These Shelves Float My Boat. And My Wine.
Coastal Virginia is not a region known for accumulating massive amounts of snow. So when I woke up at dawn to this —
(and it was still coming down)
— I got to spend 10 minutes watching the mutts frolic around the yard in mass confusion while the coffee brewed and slowly filled my cozy kitchen with an aromatic warmth.
It was the quietest my neighborhood has ever been.
And you know, when I describe my kitchen as “cozy,” I’m definitely not speaking of the 70’s monstrosity that crowded it when we moved in (which, in all fairness, was probably pretty badass in its heyday):
And I’m definitely not speaking of when we had to worry about contracting tetanus or breathing asbestos spores just by walking through:
And I’m not even speaking of the nearly finished look I showed you last, after we tiled the backsplash for less than $200; painted the cabinets and rearranged them to fit our needs; added hardwood floors, recessed lighting, and a DIY pendant light; installed new laminate counters; and did a million other things about which we’ll never speak again:
While that was certainly a huge improvement, it was still far from feeling like home. The beadboard soffits and crown were still builder-grade white, the walls still sterile with primer, and that nook. See that nook in the corner to the right of that cabinet above? I’d had big plans for that space since I first designed the layout and finally, after unspeakable months of molasses-like progress, my idea has finally come to fruition:
- I painted the beadboard and crown molding the same color as the cabinets;
- I painted the walls. Twice. (I hated the first color and ended up with a color we had in our last kitchen — Glidden’s Sand White);
- Justin built my floating shelves.
I’d never planned on leaving that corner empty, but we didn’t have a leftover wall cabinet that fit the space.
Sad, empty corner before:
Happy, delightful storage of alcoholic beverages after:
I love how the stained wood ties into the wood of the kitchen cart.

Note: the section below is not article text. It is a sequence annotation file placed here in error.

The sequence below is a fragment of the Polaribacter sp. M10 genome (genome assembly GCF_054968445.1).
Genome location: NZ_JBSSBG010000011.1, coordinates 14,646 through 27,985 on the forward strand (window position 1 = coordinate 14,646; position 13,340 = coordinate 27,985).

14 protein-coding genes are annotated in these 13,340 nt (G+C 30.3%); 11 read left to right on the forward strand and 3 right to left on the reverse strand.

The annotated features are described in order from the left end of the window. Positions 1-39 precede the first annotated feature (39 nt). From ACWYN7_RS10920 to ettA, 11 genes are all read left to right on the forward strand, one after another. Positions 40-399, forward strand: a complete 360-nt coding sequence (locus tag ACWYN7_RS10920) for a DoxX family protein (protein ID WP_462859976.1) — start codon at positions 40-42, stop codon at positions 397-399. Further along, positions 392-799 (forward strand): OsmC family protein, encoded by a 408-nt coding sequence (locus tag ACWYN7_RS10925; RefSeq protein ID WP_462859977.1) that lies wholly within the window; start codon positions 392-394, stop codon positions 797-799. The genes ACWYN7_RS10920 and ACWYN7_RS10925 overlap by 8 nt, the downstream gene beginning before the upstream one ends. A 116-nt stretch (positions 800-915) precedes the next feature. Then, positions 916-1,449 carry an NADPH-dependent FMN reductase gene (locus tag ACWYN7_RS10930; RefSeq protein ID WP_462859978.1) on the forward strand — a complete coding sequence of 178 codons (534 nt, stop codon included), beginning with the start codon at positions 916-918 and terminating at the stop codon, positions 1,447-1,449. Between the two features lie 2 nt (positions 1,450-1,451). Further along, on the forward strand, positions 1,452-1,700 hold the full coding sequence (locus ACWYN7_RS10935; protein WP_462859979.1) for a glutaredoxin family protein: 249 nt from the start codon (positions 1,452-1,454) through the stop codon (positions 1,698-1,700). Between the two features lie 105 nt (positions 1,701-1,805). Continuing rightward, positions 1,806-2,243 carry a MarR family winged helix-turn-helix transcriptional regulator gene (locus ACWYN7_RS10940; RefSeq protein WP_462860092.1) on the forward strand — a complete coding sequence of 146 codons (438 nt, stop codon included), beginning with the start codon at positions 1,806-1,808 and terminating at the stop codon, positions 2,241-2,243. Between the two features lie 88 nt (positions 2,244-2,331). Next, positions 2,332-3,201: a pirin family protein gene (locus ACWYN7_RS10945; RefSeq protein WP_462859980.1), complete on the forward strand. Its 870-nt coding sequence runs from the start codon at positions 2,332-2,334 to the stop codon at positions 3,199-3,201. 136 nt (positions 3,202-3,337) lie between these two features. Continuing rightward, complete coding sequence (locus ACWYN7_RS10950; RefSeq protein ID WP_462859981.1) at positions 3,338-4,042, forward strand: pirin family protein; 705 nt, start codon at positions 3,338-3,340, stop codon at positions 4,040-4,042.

I’m not sure if the wine cubes will stay, but for now they work and I like how they add some interesting shapes (and much-needed wine storage — my supply is frighteningly low these days).
For Justin, building them was fairly simple. I didn’t want regular shelf brackets because we’d have to screw them into the backsplash. So instead, he used several pieces of 1×2″ poplar for the interior supports, a 1/4″ thin strip of 3″ wide poplar for the fronts, and a 1×12″ pine board for the tops and bottoms. Basically, he put them together like a sandwich.
They’re sandwich shelves.
He made sure everything would fit before screwing them in, and then he stained the sides that would show before installing. He screwed the 1×2″ supports into the wall and used clamps, glue, and nails to secure the sandwich “bread.”
Here’s a look at the sandwich once more:
Then he secured the thin strip of poplar to the fronts with tiny finishing nails. (If the barely visible nail heads bother you, wood glue would probably do the trick.)
TIP: If you’re building more than one shelf, make sure the grain on your front pieces of wood is similar. Ours is not — the bottom one is pretty “busy” while the top one is fairly smooth. It makes my perfectionist eye twitch.
In the end, though, I’m still a fan. My empty corner no longer looks like wasted space:
And my kitchen is finally — finally — starting to feel like home.
Oh, and that huge empty wall across from this?
We’ve finally filled that, too.
But you’ll have to wait until the next kitchen post to find out how. (Unless you’ve subscribed to my newsletter, in which case, you already know!)